Multipass spectroscopic absorption cells
Multiple-pass or long path absorption cells are commonly used in spectroscopy to measure low-concentration components or to observe weak spectra in gases or liquids. Several important advances were made in this area beginning in the 1930s, and research into a wide range of applications continues to the present day.
Generally the goal of this type of sample cell is to improve detection sensitivity by increasing the total optical path length that travels through a small, constant sample volume. In principle, a longer path length results in greater detection sensitivity. Focusing mirrors must be used to redirect the beam at each reflection point, resulting in the beam being restricted to a predefined space along a controlled path until it exits the optical cavity. The output of the cell is the input of an optical detector (a specialized type of transducer), which senses specific changes in the properties of the beam that occur during interaction with the test sample. For instance, the sample may absorb energy from the beam, resulting in an attenuation of the output that is detectable by the transducer. Two conventional multipass cells are the White cell and Herriott cell.
In the late 1930s August Pfund used a triple-pass cell like the one shown above for atmospheric study. The cell, which became known as the Pfund cell, is constructed using two identical spherical mirrors, each having a hole carefully machined into its center. The separation distance between the mirrors is equal to the mirror focal length. A source enters from a hole in either mirror, is redirected twice at two reflection points, and then exits the cell through the other mirror on the third pass. The Pfund cell was one of the earliest examples of this type of spectroscopic technique and is noted for having used multiple passes. 
The White cell was first described in 1942 by John U. White in his paper Long Optical Paths of Large Aperture, and was a significant improvement over previous long path spectroscopic measurement techniques. A White cell is constructed using three spherical, concave mirrors having the same radius of curvature. The animation on the right shows a White Cell in which a beam makes eight reflective passes or traversals. The number of traversals can be changed quite easily by making slight rotational adjustments to either M2 or M3; however, the total number of traversals must always occur in multiples of four. The entering and exiting beams do not change position as traversals are added or removed, while the total number of traversals can be increased many times without changing the volume of the cell, and therefore the total optical path length can be made large compared to the volume of the sample under test.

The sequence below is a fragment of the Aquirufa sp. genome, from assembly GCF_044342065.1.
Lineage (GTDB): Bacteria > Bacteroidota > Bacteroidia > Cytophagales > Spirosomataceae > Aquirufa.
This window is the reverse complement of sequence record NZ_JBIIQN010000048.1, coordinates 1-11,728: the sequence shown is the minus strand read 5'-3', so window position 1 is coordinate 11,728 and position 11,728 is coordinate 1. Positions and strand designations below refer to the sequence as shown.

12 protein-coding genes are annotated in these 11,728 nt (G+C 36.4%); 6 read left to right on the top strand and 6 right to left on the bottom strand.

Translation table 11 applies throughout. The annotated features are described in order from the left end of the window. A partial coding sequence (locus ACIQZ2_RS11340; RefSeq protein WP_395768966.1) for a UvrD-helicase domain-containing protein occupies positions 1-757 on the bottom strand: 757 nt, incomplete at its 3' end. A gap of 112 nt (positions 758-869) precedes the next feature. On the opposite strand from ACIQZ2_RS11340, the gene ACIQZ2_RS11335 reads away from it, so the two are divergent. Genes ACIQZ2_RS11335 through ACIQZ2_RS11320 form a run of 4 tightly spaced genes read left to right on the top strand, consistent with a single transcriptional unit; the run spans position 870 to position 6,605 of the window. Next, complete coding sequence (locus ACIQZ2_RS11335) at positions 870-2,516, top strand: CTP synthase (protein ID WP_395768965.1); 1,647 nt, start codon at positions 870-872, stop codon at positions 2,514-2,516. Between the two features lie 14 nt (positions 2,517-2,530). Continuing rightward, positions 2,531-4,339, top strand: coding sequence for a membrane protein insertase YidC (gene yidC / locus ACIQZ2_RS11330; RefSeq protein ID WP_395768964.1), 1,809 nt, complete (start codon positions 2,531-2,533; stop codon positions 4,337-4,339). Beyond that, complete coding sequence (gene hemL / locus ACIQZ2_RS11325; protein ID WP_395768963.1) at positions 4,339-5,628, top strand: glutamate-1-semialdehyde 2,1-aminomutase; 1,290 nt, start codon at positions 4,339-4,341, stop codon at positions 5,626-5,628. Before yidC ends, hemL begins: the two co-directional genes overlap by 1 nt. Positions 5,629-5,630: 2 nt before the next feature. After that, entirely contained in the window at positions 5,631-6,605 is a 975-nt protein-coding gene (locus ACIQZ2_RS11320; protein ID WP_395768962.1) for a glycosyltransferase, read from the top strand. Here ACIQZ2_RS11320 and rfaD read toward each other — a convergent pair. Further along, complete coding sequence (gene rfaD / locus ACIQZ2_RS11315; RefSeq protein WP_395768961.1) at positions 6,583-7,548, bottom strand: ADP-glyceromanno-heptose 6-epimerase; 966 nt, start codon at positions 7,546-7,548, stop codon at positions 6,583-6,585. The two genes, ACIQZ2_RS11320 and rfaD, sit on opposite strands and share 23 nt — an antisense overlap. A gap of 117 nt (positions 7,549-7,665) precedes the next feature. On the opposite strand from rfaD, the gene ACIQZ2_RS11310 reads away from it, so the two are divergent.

At present the White cell is still the most commonly used multipass cell and provides many advantages. For example,
- The number of traversals is easily controlled
- It allows for high numerical aperture
- It is reasonably stable (but not as stable as the Herriott cell)
White cells are available with path lengths ranging from less than a meter to many hundreds of meters.
The Herriott cell first appeared in 1965 when Donald R. Herriott and Harry J. Schulte published Folded Optical Delay Lines while at Bell Laboratories. The Herriott cell is made up of two opposing spherical mirrors. A hole is machined into one of the mirrors to allow the input and output beams to enter and exit the cavity. Alternatively, the beam may exit through a hole in the opposite mirror. In this fashion the Herriott cell can support multiple light sources by providing multiple entrance and exit holes in either of the mirrors. Unlike the White cell, the number of traversals is controlled by adjusting the separation distance D between the two mirrors. This cell is also commonly used and has some advantages over the White cell:
- It is simpler than the White cell with only two mirrors that are easier to position and less susceptible to mechanical disturbance of the cell
- Can be more stable than the White cell
However, the Herriot cell does not accept high numerical aperture beams. In addition, larger sized mirrors must be used when longer path lengths are needed.
- White; Tittel (2002). "Tunable infrared laser spectroscopy". Annual Reports Section "C" (Physical Chemistry) (RSCPublishing) 98 (0): 219–272. doi:10.1039/B111194A.
- "LONG PATH GAS CELLS".
- White, John (1942). "Long Optical Paths of Large Aperture". Journal of the Optical Society of America 32 (5): 285. Bibcode:1942JOSA...32..285W. doi:10.1364/josa.32.000285.
- Robert, Claude (2007). "Simple, stable, and compact multiple-reflection optical cell for very long optical paths.". Applied Optics 46 (22): 5408–5418. Bibcode:2007ApOpt..46.5408R. doi:10.1364/AO.46.005408.
- John M. Chalmers (1999). "Chapter 4: Mid-infrared spectroscopy". Spectroscopy in process analysis. CRC Press LLC. p. 117. ISBN 1-84127-040-7.
- Herriott, Donald; Schulte, Harry (1965). "Folded Optical Delay Lines". Applied Optics 4 (8): 883–891. Bibcode:1965ApOpt...4..883H. doi:10.1364/AO.4.000883.